Doctors often get hit up with "exciting investment opportunities." In this week's column, Greg Kelly recounts an investment opportunity his physician father thought of as "the one that got away."
“Buy land—they’re not making any more of it.”
Among my physician-dad’s missed investment opportunities—and he told me there were plenty—was the chance to buy a business in my hometown of Monmouth Beach on the Jersey Shore.
Dad told me that in the mid-1950s he had the chance to buy a bar and some surrounding property for less than $40,000. This neighborhood bar was located just one block away from the large home my parents had purchased for their growing family in 1954.
It might seem peculiar that a 38-year-old medical doctor with a wife and four kids (and another one on the way) would buy a bar, but dad did have a plan. His uncle, who had been a very successful New York City liquor salesman, would manage the bar business and it would later be passed down to my brother, Owen. In addition to the bar (then called Pete’s Inn), the deal included the liquor license and two smallish houses nearby.
The greater pity dad said was that he could have easily qualified for a loan. He was a young doctor with a solid growing income and, more importantly, he had excellent credit. Much to his regret, dad passed on the deal and the place was ultimately bought by a man named J. Emmett Boyle, who also owned a bar in Newark. The deal closed in April 1956—60 years ago last month—and Boyle’s Tavern was born. The bar, something of a legend in town, still thrives today.
Frequent host to horseplayers, town gossips, football fanatics, politicians, and PTA moms today, Boyle’s today is somewhat like the bar in the Cheers TV show, a place “where everyone knows your name”—not always a good thing.
Ironically enough, Mr. Boyle’s only child, Joseph, Jr., became a very good friend of mine. Back then it was legal to consume alcohol at age 18 and Joe’s dad served me my first “legal” drink. Mr. Boyle was renowned for his potent opinions, generous ways, and good business sense; his son has similar traits. Joe, who took charge when his father died in June 1979, has made many modern improvements over the years and today runs a successful business. The spot is rich with history.
Despite being a classic “shot-and-a-beer” joint in the early years, the crowd spanned the spectrum of society. It was mostly men—some in business suits and some in laborer’s clothes—forcefully discussing politics, sports, business, and life in general.
In the early 1900s, the building that today houses the popular tavern was a laundry for the nearby Monmouth Beach Clubhouse Hotel (once a resort for late-1800s Gilded Age elites). In 1913, the building became the town’s first gas station and auto repair garage owned by Peter Sheridan.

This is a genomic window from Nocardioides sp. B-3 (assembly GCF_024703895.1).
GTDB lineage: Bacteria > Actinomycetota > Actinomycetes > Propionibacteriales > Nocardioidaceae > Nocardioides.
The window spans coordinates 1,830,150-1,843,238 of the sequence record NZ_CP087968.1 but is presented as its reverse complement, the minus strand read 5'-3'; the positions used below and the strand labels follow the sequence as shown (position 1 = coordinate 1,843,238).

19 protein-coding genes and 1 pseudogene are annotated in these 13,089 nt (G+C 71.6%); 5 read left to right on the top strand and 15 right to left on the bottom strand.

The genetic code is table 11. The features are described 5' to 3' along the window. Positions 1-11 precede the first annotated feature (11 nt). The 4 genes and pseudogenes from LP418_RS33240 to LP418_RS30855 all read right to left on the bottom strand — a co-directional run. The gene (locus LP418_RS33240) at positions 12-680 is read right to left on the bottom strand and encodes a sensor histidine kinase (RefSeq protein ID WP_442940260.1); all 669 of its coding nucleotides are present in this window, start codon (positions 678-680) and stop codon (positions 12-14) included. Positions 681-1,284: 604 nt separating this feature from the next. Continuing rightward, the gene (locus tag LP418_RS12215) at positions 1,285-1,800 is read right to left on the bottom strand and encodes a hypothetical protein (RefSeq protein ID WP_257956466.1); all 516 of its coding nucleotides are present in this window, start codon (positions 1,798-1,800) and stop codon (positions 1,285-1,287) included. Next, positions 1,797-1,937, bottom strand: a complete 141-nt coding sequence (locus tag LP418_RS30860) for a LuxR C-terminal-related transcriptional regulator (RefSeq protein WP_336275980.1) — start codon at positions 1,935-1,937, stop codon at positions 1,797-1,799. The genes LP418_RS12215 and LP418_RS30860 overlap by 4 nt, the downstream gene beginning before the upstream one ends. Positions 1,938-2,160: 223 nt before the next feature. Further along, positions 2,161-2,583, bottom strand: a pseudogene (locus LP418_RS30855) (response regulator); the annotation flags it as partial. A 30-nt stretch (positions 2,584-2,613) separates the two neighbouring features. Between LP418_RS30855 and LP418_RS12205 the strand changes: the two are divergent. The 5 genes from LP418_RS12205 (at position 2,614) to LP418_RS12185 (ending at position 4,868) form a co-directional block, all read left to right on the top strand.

Mr. Sheridan had a remarkable record of public service to the community. His resume included stints as borough fire chief, fire company president, councilman, police commissioner, justice of the peace, and borough recorder.
During 1920s prohibition times, liquor (“home brew”) was sometimes served in a nearby barn. Beer was 10 cents per glass with every third one free (call it a “speakeasy”—the 18th Amendment prohibited alcohol in America from 1919 to 1933).
In the early 1930s, a billiard room (including ornate woodwork, windows, and a Tiffany chandelier) was moved from an old seashore mansion in town and added to the front of the building to become the barroom.
The first “official” drink was served in area in June 1934, about six months after the repeal of the 18th Amendment. Around that time members of the Monmouth Beach Association, a group of wealthy landholders in town, called the barroom and its music, a “public nuisance.” The complaints were addressed and the business continued to grow, although an outside sign indicating commerce at the spot has never been placed.
Among the famous to visit the neighborhood watering hole at Willow Avenue through the years were New York Yankee Hall-of-Famers, Mickey Mantle, Yogi Berra, Whitey Ford, and Phil Rizzuto. Actor Franchot Tone (one of Joan Crawford’s nine husbands) was said to have been banned for drunkenness. Pop singer Tony Martin had family in the area. Roger King, the billionaire TV executive who launched Oprah Winfrey’s career, loved the large pool table. Tennis great Bjorn Borg held court one night. TV impresario Ed Sullivan had a few drinks one summer after attending a wedding in town. John Farrell, who managed the Boston Red Sox to the 2013 World Series title, was a bartender. And Vince Lombardi, the legendary Green Bay Packer football coach whose name now adorns the Super Bowl trophy, also visited one night to play shuffleboard.